Anthony Muñoz praises Joe Burrow, believes unprecedented offseason will be hard to overcome

Anthony Muñoz believes offseason could hurt Bengals' development
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CINCINNATI — The Bengals are in a tough position. Their roster is full of new faces, including a rookie quarterback that is going to start, a young offensive line that needs to develop and multiple free agent additions that haven't set foot in Paul Brown Stadium yet. 

Getting the team up to speed and comfortable with one another is going to be challenging. Head coach Zac Taylor isn't going to get four preseason games to work out some of the issues that the team is bound to have this season. Instead, they will have just 14 padded practices before their Week 1 matchup against the Chargers. 

The greatest player in team history thinks the virtual offseason is going to hurt rookie quarterback Joe Burrow and the rest of the young Bengals.

"I think it'll be very difficult," Anthony Muñoz told FOX19's Jeremy Rauch. "And then you add to it the offensive line because I think that as a unit, you need that too. So now you got a rookie quarterback, who I'm sure has the system down because from what I understand, he is a smart cookie, man. It's one thing having it mentally down and being able to see it a full speed."

"The offensive line... they're going to be seeing things they haven't seen for a while and they haven't seen them live, so I think that's going to add a little bit to having a rookie quarterback."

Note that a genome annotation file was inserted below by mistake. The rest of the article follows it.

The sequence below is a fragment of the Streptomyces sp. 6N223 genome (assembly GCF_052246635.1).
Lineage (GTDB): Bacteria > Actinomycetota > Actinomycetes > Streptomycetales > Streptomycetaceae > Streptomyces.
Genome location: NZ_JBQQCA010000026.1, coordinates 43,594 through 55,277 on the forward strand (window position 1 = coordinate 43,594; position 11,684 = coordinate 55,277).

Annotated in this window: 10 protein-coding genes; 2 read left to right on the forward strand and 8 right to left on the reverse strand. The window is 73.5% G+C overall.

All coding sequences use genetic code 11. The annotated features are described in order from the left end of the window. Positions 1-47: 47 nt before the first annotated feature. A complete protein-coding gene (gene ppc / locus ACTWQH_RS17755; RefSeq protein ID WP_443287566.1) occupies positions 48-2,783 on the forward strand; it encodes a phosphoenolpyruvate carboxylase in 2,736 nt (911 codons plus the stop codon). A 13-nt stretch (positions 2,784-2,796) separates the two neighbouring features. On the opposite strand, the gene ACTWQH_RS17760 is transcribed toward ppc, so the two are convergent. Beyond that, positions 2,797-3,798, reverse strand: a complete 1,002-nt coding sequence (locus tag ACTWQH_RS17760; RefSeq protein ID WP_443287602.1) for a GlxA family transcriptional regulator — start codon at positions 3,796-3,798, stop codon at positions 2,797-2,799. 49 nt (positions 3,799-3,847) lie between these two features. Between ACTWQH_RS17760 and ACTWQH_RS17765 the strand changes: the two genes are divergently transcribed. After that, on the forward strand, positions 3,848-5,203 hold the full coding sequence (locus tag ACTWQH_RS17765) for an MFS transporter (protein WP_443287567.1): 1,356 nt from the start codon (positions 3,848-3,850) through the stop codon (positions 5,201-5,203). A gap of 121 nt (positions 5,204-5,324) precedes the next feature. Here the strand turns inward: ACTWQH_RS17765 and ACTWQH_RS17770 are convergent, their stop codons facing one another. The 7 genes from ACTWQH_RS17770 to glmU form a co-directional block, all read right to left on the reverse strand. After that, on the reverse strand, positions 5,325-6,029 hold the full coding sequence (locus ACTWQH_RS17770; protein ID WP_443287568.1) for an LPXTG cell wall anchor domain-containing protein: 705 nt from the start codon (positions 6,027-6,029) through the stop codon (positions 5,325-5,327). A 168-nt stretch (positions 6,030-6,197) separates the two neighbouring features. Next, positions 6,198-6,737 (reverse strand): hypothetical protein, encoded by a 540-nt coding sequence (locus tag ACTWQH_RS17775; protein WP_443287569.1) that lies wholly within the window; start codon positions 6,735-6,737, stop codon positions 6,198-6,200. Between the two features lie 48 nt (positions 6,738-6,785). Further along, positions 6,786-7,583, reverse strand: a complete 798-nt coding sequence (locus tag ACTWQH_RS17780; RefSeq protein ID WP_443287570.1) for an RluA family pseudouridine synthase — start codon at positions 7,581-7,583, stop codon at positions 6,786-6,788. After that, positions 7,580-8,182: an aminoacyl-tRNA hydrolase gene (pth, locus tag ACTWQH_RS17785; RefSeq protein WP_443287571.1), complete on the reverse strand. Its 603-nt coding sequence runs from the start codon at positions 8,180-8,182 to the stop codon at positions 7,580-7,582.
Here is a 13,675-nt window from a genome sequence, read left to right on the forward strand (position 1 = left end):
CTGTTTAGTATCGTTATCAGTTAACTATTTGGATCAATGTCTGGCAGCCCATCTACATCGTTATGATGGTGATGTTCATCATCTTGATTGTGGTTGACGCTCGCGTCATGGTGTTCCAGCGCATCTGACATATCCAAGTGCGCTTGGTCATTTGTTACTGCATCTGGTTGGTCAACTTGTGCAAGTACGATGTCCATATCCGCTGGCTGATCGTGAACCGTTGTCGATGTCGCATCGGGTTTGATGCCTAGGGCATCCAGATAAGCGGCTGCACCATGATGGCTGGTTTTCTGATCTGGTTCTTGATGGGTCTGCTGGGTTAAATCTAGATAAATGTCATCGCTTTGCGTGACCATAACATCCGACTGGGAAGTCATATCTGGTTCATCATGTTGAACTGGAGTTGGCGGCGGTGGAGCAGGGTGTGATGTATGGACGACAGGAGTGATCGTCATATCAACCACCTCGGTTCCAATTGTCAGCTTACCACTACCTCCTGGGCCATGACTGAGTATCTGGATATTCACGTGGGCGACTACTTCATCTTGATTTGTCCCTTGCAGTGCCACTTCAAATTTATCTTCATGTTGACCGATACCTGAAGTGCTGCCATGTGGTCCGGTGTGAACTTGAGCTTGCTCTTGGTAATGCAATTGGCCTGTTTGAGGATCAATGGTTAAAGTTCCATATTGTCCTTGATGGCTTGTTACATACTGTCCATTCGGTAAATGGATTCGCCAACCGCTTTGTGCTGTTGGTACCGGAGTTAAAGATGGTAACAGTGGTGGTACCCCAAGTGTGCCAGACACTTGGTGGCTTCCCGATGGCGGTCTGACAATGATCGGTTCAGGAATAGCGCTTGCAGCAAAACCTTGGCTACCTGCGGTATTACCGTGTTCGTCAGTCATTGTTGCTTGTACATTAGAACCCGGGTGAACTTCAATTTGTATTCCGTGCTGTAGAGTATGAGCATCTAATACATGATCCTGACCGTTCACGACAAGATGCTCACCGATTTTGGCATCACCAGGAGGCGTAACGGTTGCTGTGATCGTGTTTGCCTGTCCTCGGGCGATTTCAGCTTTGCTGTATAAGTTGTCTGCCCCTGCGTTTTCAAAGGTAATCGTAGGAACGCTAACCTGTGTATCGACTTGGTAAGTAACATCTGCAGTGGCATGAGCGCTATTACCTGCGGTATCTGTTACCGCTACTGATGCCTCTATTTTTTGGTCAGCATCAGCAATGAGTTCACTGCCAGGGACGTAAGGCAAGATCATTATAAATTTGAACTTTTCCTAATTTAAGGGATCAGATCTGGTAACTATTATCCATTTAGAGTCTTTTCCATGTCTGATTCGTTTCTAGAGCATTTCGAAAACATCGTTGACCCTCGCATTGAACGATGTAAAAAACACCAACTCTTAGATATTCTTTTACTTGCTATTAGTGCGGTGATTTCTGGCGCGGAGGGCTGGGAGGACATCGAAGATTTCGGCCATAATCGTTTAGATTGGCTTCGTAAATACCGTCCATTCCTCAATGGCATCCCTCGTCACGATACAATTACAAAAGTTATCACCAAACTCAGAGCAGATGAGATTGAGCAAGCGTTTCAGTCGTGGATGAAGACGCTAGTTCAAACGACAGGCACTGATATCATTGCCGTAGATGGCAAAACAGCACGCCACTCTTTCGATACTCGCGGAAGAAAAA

It's one thing to get Burrow up to speed, but the Bengals coaching staff needs to make sure 2019 first-round pick Jonah Williams is ready to start at left tackle. They're banking on second-year guard Michael Jordan to take a big step forward in his development. 

It's a lot to ask of a young team and coaching staff. 

The one thing everyone appears to agree on is the guy under center. Muñoz may wonder how the young guys are going to adjust to life in the NFL, but he thinks Burrow has the potential to be a great quarterback.

"From what I've heard — as a backup at Ohio State and as a starter at LSU — he's an amazing leader," Muñoz said. "Maybe he doesn't have the strongest arm. Well, if that's the case, it tells me he's very, very smart because he knows where all his guys are. Anticipation plays a big part for a quarterback that doesn't have a John Elway/Dan Marino arm. And one guy that was still a nightmare, who I believe didn't have the strongest arm, but was one of the best of all-time is Joe Montana. He just knew where to unload the ball to guys downfield. And that's the thing — check downs. He's not going to try to force it. He's going to take some positive gains. 

"That shows me that he's [Burrow] very, very smart. Once he gets the entire system, he's not going to try to force things in. If there's a guy open, he's going to hit it. If it's a timing route, he's going to be there. 

Burrow doesn't have the strongest arm, but there are plenty of NFL greats didn't have big arms — including Montana, Peyton Manning and Tom Brady. 

Can he overcome an unprecedented offseason? The Bengals will [hopefully] get their answer beginning on Sept. 13 in their Week 1 matchup against the Chargers.